If you ask Michael Fazio how long he’s been in the pipe organ business, he’ll say, “How do I get out of it?”
Fazio may say that, but he probably won’t leave the business. He’s been working with pipe organs for almost 30 years, and his company, Austin Organs, has been making organs for more than a century. He never stopped since he helped repair an organ when he was in college. He worked his way up, and bought Austin Organs from the owners in 2005.
Made in a factory in Hartford, Austin Organs are played at the First Baptist Church in Washington, D.C., and as far away as the Forbidden City Concert Hall in Beijing. Now, among other projects, the staff are rebuilding an organ for a church in Hanover, Pennsylvania, which is also the eighth-largest organ in the world.
To explain the manufacturing process, Fazio pointed to a small model of an organ, which the company sometimes displays at conventions, to explain how the organ works. It's one of the largest and most expensive musical instruments in the world. This small model is still the size of a toilet cubicle.
Imagine a series of wind instruments, some like flutes, and others like trumpets. Instead of having several players, one person controls all of them from a keyboard.
If you take a look inside an organ, you’ll see square pneumatics, with something that looks like a bellows, with pouches made of leather. That part is controlled by an electromagnet. When the player presses a key, the pneumatics collapse, moving a tracker, which opens a valve, and sends air into a pipe.
To show this in action, Fazio went down to a small, dimly lit room with two rows of pipes, and a small keyboard. "Some folks in [our] factory call his my man cave," he said, in what he called a voicing room. "When a pipe is made," he said, " it is absolutely mute. It has to be taught to speak."
That’s what Fazio does as a voicer. He cut a small piece of brass that's called the tongue. He made the brass tongue cover an elongated tube sticking out from the pipe, polished it, curved it at just the right angle, and wedged it into a slot with a hammer. When the keyboard sends a gust of air through the pipe, the tongue vibrates at the right frequency to get the sound you want.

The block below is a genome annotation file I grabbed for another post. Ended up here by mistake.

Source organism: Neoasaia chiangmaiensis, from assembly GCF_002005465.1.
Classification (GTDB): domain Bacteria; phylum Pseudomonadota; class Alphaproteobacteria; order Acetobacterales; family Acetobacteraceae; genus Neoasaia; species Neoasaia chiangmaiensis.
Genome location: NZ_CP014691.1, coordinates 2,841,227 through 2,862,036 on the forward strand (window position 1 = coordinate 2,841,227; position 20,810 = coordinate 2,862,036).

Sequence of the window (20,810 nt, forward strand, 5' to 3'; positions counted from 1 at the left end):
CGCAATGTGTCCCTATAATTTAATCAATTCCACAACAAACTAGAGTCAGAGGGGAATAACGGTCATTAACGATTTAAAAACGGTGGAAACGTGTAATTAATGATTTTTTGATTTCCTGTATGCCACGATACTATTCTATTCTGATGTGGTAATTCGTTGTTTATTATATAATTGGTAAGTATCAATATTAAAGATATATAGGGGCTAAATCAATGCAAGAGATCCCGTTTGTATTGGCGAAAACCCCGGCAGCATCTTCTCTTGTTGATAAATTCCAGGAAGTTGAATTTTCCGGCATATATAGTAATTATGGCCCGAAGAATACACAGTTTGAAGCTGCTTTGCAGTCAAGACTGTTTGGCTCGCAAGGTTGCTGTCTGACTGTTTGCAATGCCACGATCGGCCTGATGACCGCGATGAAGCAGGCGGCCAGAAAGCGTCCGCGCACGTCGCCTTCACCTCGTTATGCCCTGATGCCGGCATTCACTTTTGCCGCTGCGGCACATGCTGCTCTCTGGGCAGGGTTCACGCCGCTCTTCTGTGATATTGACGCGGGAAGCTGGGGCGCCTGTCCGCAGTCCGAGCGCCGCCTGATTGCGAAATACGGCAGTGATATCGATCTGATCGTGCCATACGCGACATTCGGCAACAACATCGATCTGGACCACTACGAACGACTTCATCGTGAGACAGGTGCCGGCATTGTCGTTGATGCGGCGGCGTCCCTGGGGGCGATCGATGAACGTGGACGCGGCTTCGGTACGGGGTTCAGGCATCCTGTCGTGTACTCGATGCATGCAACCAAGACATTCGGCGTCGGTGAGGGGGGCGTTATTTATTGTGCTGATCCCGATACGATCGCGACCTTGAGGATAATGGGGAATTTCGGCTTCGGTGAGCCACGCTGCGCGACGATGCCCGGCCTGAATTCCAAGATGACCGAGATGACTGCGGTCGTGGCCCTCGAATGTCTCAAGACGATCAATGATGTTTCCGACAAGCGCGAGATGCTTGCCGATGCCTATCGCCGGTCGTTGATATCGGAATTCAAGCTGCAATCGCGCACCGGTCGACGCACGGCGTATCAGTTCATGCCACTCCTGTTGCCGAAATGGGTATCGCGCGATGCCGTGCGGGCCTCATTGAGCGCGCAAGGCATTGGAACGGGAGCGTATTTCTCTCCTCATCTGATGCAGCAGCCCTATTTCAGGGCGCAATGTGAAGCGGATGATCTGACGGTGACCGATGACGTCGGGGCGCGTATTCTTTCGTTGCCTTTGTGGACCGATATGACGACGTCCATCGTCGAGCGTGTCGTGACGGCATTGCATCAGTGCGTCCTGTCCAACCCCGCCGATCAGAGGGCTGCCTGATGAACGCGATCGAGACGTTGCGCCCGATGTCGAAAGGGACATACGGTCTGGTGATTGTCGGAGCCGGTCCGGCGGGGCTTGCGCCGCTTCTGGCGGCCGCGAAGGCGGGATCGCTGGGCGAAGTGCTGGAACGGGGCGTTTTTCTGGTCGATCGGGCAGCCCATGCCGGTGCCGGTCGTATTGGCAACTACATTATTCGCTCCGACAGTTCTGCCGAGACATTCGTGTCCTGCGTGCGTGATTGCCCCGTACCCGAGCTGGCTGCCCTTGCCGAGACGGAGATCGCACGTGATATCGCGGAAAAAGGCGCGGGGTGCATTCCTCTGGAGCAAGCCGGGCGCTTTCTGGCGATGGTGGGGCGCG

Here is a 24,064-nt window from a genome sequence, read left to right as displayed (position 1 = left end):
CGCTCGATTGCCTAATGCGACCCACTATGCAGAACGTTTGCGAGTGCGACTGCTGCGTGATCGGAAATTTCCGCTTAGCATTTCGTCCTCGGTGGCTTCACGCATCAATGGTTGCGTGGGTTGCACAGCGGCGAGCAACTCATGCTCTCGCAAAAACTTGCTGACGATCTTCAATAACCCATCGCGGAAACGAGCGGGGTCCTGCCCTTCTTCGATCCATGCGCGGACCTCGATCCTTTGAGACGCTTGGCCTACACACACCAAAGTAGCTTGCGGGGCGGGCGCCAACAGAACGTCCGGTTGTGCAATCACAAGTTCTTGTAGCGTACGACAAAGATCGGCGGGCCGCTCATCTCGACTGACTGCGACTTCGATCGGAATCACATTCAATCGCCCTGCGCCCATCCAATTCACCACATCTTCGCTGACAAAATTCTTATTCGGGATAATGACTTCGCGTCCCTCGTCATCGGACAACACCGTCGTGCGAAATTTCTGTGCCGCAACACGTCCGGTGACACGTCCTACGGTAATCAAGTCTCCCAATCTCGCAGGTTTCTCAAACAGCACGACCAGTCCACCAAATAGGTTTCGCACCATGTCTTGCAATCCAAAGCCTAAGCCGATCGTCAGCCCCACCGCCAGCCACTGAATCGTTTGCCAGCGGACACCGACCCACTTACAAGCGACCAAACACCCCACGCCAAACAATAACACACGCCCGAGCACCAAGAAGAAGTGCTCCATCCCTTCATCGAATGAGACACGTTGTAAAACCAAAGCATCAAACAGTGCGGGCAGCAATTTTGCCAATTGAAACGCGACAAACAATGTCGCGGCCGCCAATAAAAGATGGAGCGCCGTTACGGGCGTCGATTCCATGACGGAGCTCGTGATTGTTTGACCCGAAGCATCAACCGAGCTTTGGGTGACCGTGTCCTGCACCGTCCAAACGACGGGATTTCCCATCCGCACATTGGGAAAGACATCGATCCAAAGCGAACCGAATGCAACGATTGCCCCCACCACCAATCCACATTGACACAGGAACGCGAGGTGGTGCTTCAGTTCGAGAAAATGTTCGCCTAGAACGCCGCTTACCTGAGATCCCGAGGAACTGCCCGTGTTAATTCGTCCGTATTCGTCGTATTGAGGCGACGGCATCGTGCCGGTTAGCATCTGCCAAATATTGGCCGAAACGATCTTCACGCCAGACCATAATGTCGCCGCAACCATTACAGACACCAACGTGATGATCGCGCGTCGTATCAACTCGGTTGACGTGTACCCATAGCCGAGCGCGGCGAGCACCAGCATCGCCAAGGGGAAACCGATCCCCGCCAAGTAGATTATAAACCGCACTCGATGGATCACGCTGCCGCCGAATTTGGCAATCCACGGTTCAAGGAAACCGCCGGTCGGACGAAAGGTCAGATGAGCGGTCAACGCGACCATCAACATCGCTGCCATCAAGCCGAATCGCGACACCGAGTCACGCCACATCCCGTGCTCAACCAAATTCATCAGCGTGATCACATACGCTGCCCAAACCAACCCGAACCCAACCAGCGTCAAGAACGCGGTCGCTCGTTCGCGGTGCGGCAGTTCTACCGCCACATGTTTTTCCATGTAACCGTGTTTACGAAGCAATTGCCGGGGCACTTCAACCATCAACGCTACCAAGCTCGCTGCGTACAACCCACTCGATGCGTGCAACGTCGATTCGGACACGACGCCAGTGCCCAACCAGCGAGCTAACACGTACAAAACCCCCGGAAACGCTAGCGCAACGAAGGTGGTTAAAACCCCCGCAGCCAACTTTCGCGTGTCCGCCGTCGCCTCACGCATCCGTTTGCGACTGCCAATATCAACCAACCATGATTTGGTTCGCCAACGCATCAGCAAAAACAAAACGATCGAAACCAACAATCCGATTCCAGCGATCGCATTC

When that's done, Fazio said he tries it out to see how it sounds. He would then start a long process of refining the curve of the tongue, sometimes cutting new ones until it was right. After that, all the pipes are tested to make sure they have the right voice.
Outside the voicing room is a much larger room, the height of two stories lit by rows of windows at the top, called an erecting room, where organs are assembled and tested, before they get taken apart and assembled again at the destination.
One organ the company made for a church in Washington, D.C. was so large that it had to be assembled in three parts, rather than all at once. It wouldn’t even fit in the erecting room.
Engineering director Raymond Albright was testing all 335 knobs on the organs to make sure they worked properly. The knobs are called stops. Fazio said that’s where the term “pulling out all the stops” comes from.
Albright has also worked in organs for 30 years. Making parts for organs isn’t easy, but Fazio said there's a lot to do, so you're never really bored.
"You have to be a musician, an artist, an engineer, [and] an electrician,” Fazio said. “One thing that young folks coming into the business often say [is] that they're never bored. There's always something new to learn, something different, especially in a company as large as Austin. ...I often say that we can build just about anything, but we don't chop down trees, or slaughter sheep."
You don't need to be an expert when you start. Sarah Rigby Bryan has been making parts for the company for four years now, but she came from a very different background. "I worked in the restaurant business," she said. "I worked for an insurance company, before that. "
Bryan started at Austin when a friend told her about "something very good for you to do." Her friend said it's "like arts and crafts," and Bryan ended up loving it.
When Bryan first started, she would spend an entire month or more just making one part. She admitted it became quite repetitive, but organs have lots of parts. Once she mastered one thing, she'd move onto something else.
Marvin Vincent, who works with Bryan, has only been at Austin Organs for three months. Before arriving at the company to make electromagnets for organs, he helped prepare patients for surgery at a hospital.
Pipe organs like these don't come cheap. Fazio said they range from a quarter of a million dollars to $3 million or $4 million. Electronic organs have gotten closer to replicating the sound of pipe organs without costing nearly as much, but Fazio said it's just not the same. For one thing, pipe organs sound different with time, and that's actually a good thing.
"Think of…a person singing," Fazio said. "No matter if they're a professional singer, or the best singer in the world, they're not going to generate sound that's going to be uniform from one second from one day to another. We want to have variety, and the different colors, and that is the nature of the pipe organ: it constantly challenges your brain to think in new ways, and there's where the creativity happens."
That creativity is still in demand. Fazio said they have enough orders to keep the company occupied for the next few years.